More than three decades after the Isabella Stewart Gardner Museum in Boston was robbed of 13 works of art with a combined current value of $500 million, Netflix has come out with ‘This Is a Robbery: The World’s Biggest Art Heist’ to examine all the aspects of the crime. On March 18, 1990, two men dressed as city cops entered the establishment, conned the guards on duty, overpowered and bound them, and then spent the next 81 minutes looting the galleries. And even though the case remains unsolved, this four-part series suggests that the mob and the TRC Auto Electric shop could have played a significant role in the matter.
Where is TRC Auto Electric Located? Is it Open or Closed?
TRC Auto Electric was located at 1325 Dorchester Ave, in the Dorchester neighborhood of Boston, Massachusetts, merely four miles away from the Gardner Museum. By following the age-old custom of a crime lord having to have an auto repair shop as a front for his illegal activities, Carmello Merlino, a local underworld leader, did the same with TRC and his cocaine trafficking business. In fact, back in the 1980s and the 1990s, the garage became a notorious hangout spot for thieves, dealers, and other street criminals alike, making it seem like there was nothing that Carmello didn’t have a hand in.
Between 1989 and 1991, a period that includes the heist in the museum, state and local police, along with the FBI and the U.S. Attorney’s Office, placed TRC Auto Electric under heavy surveillance for its activities. Law enforcement was determined to watch it closely and eventually take the career criminals down. However, once Carmello was arrested for his involvement in the cocaine ring in the early 1990s and tried to leverage stolen paintings for leniency, nothing could be done. It would appear that only after 1999, when Carmello and part of his crew were busted for planning a robbery on Loomis-Fargo, an armored car vault facility in Easton, was TRC shut down for good.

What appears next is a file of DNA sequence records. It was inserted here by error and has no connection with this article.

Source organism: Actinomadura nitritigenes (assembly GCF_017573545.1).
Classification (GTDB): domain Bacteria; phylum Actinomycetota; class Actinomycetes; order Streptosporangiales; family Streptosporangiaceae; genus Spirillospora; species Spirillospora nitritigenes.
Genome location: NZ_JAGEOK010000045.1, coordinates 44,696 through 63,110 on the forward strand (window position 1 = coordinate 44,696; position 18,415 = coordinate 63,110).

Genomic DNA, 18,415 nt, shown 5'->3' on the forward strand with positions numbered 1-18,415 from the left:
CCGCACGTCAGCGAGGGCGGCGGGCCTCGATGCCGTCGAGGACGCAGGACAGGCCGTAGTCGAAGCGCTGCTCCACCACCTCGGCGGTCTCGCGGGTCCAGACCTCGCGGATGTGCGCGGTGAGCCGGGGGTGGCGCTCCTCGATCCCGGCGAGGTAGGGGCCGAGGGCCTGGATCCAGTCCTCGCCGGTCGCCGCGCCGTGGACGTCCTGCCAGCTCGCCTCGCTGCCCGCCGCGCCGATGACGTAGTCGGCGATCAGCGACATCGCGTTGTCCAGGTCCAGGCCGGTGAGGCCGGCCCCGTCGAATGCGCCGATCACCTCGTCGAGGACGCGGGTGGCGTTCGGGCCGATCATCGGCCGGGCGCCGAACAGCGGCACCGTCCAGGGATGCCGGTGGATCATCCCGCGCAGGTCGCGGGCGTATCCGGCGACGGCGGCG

Who Were TRC Auto Electric Workers?
Aside from Carmello Merlino, who had opened TRC Auto Electric in the 1980s, there were four key crew members in the shop: Charlie Pappas, David Turner, George Reissfelder, and Leonard DiMuzio. Bobby Guarente, another mob associate, was also in and out of the establishment, but he didn’t seem to work there; he was simply Carmello’s right-hand man. A few FBI agents believe that the Gardner Museum heist was plotted here between all these individuals, with David Turner and George Reissfelder acting as the two thieves who executed it. After all, Carmello kept talking about it and the paintings for years to come.
Anthony Romano, a low-level criminal turned FBI informant, also worked at this garage starting around 1997. He was the one who wore a wire and secretly recorded most of the discussions about the art stolen from the museum and the planning of the armored car vault heist, which eventually led to the crime boss’ ultimate arrest. A local conman, Ritchie Chicofsky, aka Fat Ritchie, also joined TRC Auto Electric around this time. But he, too, turned into a confidential informant for the authorities. However, while he was telling the FBI that he would retrieve the Gardner paintings for them, he was promising Carmello the same thing.
Read More: How Did Carmello Merlino Die?